28 May 2020

JSR-381: A Standard Java API for Visual Recognition using Machine Learning

At this point, most of us know Machine Learning (ML) as recognizing patterns in your data, anticipating the likely future behavior of similar data and taking steps to maximize benefits based on those predictions. It represents a massive change in how we solve problems and has long-term effects to the very foundations of computing and to the world in general.

Most ML toolkits require you to learn Python. Python is one of the leading programming languages in data science and ML. But there are 10 million Java developers on the planet that need to build world-class production ML applications that leverage our years of expertise in development and deployment.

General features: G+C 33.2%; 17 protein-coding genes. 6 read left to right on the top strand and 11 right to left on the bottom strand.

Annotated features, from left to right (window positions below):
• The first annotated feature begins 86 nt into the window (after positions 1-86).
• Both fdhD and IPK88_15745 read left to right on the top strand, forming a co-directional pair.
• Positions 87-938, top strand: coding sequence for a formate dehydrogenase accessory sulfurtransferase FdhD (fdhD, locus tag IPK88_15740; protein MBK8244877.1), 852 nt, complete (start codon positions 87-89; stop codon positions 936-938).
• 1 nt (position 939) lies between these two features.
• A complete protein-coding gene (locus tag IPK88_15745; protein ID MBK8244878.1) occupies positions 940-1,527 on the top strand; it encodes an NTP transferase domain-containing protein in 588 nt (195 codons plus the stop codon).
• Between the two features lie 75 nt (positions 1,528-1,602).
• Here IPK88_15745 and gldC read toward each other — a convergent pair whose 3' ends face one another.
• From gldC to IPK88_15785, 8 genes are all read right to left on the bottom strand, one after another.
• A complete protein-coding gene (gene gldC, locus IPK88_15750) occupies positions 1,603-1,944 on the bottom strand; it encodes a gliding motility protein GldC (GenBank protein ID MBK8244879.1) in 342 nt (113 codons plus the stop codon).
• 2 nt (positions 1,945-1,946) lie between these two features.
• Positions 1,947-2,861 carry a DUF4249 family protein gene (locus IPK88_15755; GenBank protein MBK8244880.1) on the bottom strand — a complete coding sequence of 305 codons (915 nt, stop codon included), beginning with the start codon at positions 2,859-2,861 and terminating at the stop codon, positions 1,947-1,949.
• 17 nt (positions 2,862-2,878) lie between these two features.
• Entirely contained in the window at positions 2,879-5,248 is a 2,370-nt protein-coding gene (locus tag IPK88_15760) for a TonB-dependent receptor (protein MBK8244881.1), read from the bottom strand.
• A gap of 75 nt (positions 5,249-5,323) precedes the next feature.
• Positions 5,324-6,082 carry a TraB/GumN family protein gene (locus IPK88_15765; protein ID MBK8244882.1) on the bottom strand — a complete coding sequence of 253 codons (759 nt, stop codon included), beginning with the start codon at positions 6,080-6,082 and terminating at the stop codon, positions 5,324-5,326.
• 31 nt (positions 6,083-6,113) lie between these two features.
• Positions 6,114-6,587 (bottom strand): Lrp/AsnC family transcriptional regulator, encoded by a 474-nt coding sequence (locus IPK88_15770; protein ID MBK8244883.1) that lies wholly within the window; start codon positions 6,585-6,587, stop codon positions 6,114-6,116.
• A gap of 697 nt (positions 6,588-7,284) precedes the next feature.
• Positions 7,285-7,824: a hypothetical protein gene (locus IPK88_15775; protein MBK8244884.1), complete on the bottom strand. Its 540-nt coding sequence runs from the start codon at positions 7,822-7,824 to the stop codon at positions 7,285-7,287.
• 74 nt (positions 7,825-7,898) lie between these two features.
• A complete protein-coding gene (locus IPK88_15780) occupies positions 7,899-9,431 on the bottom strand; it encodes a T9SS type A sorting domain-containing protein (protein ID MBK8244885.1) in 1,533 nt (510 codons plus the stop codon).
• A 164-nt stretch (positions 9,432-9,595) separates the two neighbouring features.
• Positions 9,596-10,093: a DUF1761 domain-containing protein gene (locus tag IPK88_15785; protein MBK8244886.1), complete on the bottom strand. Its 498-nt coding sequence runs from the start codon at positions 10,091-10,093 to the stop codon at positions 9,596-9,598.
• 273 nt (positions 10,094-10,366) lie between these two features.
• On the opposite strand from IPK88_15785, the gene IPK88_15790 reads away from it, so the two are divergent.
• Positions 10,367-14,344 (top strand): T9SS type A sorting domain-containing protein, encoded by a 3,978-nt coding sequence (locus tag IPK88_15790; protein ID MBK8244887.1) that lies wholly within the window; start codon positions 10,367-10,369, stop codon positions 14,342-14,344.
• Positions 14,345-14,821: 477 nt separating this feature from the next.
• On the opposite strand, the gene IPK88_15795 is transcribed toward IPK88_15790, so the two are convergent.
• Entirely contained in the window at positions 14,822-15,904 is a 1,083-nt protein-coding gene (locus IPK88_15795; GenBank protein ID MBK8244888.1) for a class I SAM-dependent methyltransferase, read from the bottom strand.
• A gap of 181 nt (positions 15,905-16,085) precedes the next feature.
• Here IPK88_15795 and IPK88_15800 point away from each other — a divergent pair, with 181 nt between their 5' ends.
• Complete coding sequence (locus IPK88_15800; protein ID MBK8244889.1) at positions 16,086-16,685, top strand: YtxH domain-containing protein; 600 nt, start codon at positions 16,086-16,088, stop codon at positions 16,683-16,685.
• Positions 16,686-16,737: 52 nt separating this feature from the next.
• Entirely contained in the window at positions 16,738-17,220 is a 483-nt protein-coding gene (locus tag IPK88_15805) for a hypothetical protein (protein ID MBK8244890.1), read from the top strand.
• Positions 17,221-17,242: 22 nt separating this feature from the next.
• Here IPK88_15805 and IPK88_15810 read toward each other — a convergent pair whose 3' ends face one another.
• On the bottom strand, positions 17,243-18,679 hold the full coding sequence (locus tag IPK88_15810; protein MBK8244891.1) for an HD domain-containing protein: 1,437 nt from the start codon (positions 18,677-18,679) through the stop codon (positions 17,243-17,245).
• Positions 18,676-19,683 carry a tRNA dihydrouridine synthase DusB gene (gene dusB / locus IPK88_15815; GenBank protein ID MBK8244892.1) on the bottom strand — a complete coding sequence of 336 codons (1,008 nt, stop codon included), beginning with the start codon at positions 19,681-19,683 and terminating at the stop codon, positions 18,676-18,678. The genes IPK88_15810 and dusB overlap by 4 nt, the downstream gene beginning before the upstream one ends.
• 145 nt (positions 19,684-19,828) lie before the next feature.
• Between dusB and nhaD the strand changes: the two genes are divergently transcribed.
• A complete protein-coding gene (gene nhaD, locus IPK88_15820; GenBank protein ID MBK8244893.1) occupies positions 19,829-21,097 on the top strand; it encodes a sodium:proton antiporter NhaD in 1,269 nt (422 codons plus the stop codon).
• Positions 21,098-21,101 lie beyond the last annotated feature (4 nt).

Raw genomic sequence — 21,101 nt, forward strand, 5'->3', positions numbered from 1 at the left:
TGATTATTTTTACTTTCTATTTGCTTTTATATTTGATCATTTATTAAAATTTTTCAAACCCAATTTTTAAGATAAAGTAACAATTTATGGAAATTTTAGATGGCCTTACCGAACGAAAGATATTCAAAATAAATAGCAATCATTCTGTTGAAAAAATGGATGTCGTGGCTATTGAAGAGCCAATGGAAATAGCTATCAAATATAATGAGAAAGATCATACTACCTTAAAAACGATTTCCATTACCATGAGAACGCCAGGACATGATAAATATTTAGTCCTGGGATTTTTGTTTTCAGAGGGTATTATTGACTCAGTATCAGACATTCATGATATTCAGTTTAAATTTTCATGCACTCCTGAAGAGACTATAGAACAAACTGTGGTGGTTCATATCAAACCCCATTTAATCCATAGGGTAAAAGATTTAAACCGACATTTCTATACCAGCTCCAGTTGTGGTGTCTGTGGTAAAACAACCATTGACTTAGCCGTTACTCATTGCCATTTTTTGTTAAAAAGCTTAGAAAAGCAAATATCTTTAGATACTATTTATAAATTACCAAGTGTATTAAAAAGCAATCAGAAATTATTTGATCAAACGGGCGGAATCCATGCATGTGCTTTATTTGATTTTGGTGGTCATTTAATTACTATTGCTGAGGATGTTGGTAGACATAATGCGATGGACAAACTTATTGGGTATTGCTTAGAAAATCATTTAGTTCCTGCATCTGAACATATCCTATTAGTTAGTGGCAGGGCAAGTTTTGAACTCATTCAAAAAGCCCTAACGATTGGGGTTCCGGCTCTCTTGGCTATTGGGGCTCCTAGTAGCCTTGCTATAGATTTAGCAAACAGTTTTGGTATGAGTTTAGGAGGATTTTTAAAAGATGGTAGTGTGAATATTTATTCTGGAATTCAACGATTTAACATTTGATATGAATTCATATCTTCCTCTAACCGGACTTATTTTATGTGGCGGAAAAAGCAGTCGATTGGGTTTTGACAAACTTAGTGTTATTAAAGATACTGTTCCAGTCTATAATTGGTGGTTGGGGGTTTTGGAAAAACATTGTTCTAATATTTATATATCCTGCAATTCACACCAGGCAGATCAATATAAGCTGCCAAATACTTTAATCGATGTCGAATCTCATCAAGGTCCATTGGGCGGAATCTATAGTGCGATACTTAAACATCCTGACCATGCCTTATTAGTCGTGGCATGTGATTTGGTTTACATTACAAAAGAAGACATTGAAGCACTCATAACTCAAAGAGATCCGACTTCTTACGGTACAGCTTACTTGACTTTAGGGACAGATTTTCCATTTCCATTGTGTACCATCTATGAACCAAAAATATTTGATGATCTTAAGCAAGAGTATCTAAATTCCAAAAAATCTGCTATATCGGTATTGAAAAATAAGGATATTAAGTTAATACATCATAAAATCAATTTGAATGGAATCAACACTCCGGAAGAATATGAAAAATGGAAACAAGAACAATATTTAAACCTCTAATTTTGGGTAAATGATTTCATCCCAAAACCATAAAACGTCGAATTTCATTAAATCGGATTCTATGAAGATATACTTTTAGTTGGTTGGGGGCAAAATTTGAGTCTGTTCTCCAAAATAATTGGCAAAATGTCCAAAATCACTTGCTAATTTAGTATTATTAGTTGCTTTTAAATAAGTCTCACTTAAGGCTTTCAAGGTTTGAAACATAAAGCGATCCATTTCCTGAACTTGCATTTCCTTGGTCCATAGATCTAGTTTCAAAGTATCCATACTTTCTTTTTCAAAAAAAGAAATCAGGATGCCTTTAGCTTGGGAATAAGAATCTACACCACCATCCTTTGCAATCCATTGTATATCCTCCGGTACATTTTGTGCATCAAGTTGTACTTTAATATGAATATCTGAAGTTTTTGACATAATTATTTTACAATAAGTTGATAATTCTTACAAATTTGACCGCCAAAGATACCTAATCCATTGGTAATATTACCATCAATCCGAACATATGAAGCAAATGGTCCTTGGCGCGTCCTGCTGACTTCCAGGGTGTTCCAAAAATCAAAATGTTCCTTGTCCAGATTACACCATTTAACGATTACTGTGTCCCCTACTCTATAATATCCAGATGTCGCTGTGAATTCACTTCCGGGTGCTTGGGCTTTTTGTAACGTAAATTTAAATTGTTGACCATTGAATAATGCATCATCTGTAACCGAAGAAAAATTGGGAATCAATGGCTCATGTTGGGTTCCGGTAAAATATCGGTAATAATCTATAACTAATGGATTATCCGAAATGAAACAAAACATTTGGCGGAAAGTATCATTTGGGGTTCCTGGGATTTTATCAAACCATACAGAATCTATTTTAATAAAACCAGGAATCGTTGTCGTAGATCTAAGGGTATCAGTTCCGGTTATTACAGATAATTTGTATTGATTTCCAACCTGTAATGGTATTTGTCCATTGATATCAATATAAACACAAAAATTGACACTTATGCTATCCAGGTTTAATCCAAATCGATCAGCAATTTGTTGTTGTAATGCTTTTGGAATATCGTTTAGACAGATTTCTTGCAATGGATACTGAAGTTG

This article will cover a deep learning introduction and create a ML model that will be able to classify Star Wars aircrafts in just a few lines of code using Java Specification Request #JSR-381 (“JSR-381”).


The goal of JSR-381 is to develop a standardized Java-friendly API which can be used to solve small and complex tasks by applying ML specifically to visual recognition use cases.

Each ML engine (eg, TensorFlow, Deep Netts) has its own way of accepting input. It is a relatively large effort to standardize this type of input and therefore won’t be covered in this JSR. For now, the following features will be included into JSR-381 to simplify training and using the ML model:

  • Binary classification to classify input which has the outcome true/false, yes/no, dark/bright, etc;
  • Image classification to classify an image as input and the outcome of two or more trained labels, depending on the model;
  • Object detection to detect and classify one or more fragments in the image as input with as outcome, one or more trained labels;
  • Training tools to build the ML model for binary classification, image classification and object detection.